In this study, we therefore endeavoured to utilize human embryonic stem cells (hESCs) to generate regulator-responsive anterior pituitary tissue in vitro capable of the in vivo treatment of hypopituitarism. To reach this goal, we develop the self-organizing culture of hESCs that enables pituitary primordium formation in vitro by recapitulating in vivo development. The hESC-derived pituitary progenitors differentiated into mature hormone-producing cells, such as corticotrophs and somatotrophs. They secreted ACTH and GH, respectively, in response to positive and negative regulatory signals. Furthermore, when we transplanted in vitro-generated corticotrophs in vivo, they improved activity levels and survival of hypopituitary mice. Thus, hESC-derived pituitary tissues shown here provide a platform for therapeutic application and disease modelling.

Results

Pituitary placode formation by recapitulating embryogenesis

Our approach was to recreate pituitary embryonic development within three-dimensional (3D) culture conditions. During early embryogenesis, the pituitary primordium (Rathke’s pouch) emerges from the oral ectoderm under the inductive influences of overlying ventral hypothalamic neuroepithelia (NE)4,5,6,7,8,9 (Fig. 1a and Supplementary Fig. 1a). To mimic this process in vitro, we utilized a 3D culture method called SFEBq (serum-free floating culture of embryoid body-like aggregates with quick reaggregation)10 (Supplementary Fig. 1b). Indeed, previous studies11 using mouse ES cells (mESCs) showed that hypothalamic NE can be co-induced with non-neural ectoderm within the same SFEBq aggregates by high-density cell plating and optimized culture media. This method allowed functional pituitary placode tissues to self-form from non-neural oral ectoderm via local interactions with hypothalamic NE.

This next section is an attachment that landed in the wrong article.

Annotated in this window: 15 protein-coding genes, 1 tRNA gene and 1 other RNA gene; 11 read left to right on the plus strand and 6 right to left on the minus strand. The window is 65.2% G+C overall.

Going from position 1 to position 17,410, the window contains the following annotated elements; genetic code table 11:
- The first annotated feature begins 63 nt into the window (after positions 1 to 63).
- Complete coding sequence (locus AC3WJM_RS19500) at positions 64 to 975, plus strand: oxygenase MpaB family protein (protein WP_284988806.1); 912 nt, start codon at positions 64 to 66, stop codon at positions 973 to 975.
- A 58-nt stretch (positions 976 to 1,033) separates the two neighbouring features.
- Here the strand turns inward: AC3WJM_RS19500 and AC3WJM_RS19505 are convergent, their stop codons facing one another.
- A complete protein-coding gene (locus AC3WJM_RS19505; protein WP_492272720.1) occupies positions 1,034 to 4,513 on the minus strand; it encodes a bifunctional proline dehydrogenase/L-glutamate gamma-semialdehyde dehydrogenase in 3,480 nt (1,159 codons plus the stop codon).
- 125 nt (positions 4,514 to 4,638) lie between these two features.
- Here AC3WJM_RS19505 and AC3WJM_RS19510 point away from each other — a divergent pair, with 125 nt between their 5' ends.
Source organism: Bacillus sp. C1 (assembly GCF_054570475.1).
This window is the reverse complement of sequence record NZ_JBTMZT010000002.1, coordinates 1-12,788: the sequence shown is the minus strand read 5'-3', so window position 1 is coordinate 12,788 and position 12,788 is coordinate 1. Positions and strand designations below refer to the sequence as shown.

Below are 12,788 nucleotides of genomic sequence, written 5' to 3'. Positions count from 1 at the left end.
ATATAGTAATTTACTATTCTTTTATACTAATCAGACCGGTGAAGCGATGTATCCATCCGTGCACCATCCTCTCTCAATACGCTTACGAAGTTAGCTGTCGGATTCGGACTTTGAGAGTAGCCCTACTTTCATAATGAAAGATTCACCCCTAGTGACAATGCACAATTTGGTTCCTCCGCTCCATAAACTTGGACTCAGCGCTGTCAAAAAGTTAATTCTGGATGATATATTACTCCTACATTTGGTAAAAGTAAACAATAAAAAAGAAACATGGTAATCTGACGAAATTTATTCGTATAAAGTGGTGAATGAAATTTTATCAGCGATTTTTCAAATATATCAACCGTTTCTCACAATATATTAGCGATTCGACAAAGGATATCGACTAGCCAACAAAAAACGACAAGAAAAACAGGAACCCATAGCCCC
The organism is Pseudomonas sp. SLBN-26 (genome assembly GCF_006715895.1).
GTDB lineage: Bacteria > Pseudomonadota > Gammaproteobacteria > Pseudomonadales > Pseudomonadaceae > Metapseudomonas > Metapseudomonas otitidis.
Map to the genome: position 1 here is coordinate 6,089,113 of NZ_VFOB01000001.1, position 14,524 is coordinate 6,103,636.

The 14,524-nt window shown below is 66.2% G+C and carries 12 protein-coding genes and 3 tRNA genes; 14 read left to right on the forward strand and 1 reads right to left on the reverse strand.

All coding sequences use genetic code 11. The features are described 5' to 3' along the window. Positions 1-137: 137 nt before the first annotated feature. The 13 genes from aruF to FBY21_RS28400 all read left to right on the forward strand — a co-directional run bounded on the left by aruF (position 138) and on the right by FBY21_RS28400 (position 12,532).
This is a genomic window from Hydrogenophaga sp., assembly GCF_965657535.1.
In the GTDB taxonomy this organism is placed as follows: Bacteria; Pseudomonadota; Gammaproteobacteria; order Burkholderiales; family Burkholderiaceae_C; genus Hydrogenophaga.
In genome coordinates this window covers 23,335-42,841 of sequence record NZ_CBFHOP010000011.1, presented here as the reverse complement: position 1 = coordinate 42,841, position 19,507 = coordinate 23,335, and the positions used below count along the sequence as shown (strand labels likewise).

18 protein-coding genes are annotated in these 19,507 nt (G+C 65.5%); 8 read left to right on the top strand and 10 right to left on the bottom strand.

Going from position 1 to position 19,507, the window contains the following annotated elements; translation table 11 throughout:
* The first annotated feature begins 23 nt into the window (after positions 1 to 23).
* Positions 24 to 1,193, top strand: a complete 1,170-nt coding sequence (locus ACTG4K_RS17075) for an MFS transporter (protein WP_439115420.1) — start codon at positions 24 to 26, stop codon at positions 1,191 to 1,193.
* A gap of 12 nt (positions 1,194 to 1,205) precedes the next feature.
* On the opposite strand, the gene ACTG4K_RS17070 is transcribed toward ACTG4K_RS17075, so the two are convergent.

Figure 1: Generation of a Rathke's pouch-like structure in 3D culture of hESC aggregates.
Figure 1